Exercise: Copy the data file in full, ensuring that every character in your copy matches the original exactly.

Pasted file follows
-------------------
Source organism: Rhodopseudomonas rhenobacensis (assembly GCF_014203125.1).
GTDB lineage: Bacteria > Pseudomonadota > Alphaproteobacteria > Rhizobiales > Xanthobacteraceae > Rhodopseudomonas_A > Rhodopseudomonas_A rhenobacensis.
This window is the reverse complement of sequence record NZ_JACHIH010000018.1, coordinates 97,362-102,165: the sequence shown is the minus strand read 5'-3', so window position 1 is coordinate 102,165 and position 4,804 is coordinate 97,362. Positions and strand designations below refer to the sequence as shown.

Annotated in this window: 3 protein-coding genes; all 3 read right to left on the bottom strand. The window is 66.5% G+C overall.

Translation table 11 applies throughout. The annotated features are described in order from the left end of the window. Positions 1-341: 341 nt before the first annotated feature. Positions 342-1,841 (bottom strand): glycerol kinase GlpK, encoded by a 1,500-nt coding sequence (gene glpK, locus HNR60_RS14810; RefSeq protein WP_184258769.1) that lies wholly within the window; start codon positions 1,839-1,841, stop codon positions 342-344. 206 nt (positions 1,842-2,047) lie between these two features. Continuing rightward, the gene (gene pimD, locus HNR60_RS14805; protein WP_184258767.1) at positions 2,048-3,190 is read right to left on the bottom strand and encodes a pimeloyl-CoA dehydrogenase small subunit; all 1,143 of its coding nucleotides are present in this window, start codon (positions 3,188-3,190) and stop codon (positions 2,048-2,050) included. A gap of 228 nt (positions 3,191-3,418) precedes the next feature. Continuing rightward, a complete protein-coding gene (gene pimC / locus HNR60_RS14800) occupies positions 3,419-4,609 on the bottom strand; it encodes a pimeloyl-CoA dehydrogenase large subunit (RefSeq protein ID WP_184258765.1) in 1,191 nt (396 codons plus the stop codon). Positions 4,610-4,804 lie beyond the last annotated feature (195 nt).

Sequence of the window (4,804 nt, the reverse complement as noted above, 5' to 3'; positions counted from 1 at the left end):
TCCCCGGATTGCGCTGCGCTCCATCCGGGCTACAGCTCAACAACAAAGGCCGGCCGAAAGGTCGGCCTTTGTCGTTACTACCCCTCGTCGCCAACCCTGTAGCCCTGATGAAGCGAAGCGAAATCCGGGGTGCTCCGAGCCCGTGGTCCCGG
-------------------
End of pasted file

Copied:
Source organism: Rhodopseudomonas rhenobacensis (assembly GCF_014203125.1).
GTDB lineage: Bacteria > Pseudomonadota > Alphaproteobacteria > Rhizobiales > Xanthobacteraceae > Rhodopseudomonas_A > Rhodopseudomonas_A rhenobacensis.
This window is the reverse complement of sequence record NZ_JACHIH010000018.1, coordinates 97,362-102,165: the sequence shown is the minus strand read 5'-3', so window position 1 is coordinate 102,165 and position 4,804 is coordinate 97,362. Positions and strand designations below refer to the sequence as shown.

Annotated in this window: 3 protein-coding genes; all 3 read right to left on the bottom strand. The window is 66.5% G+C overall.

Translation table 11 applies throughout. The annotated features are described in order from the left end of the window. Positions 1-341: 341 nt before the first annotated feature. Positions 342-1,841 (bottom strand): glycerol kinase GlpK, encoded by a 1,500-nt coding sequence (gene glpK, locus HNR60_RS14810; RefSeq protein WP_184258769.1) that lies wholly within the window; start codon positions 1,839-1,841, stop codon positions 342-344. 206 nt (positions 1,842-2,047) lie between these two features. Continuing rightward, the gene (gene pimD, locus HNR60_RS14805; protein WP_184258767.1) at positions 2,048-3,190 is read right to left on the bottom strand and encodes a pimeloyl-CoA dehydrogenase small subunit; all 1,143 of its coding nucleotides are present in this window, start codon (positions 3,188-3,190) and stop codon (positions 2,048-2,050) included. A gap of 228 nt (positions 3,191-3,418) precedes the next feature. Continuing rightward, a complete protein-coding gene (gene pimC / locus HNR60_RS14800) occupies positions 3,419-4,609 on the bottom strand; it encodes a pimeloyl-CoA dehydrogenase large subunit (RefSeq protein ID WP_184258765.1) in 1,191 nt (396 codons plus the stop codon). Positions 4,610-4,804 lie beyond the last annotated feature (195 nt).

Sequence of the window (4,804 nt, the reverse complement as noted above, 5' to 3'; positions counted from 1 at the left end):
TCCCCGGATTGCGCTGCGCTCCATCCGGGCTACAGCTCAACAACAAAGGCCGGCCGAAAGGTCGGCCTTTGTCGTTACTACCCCTCGTCGCCAACCCTGTAGCCCTGATGAAGCGAAGCGAAATCCGGGGTGCTCCGAGCCCGTGGTCCCGG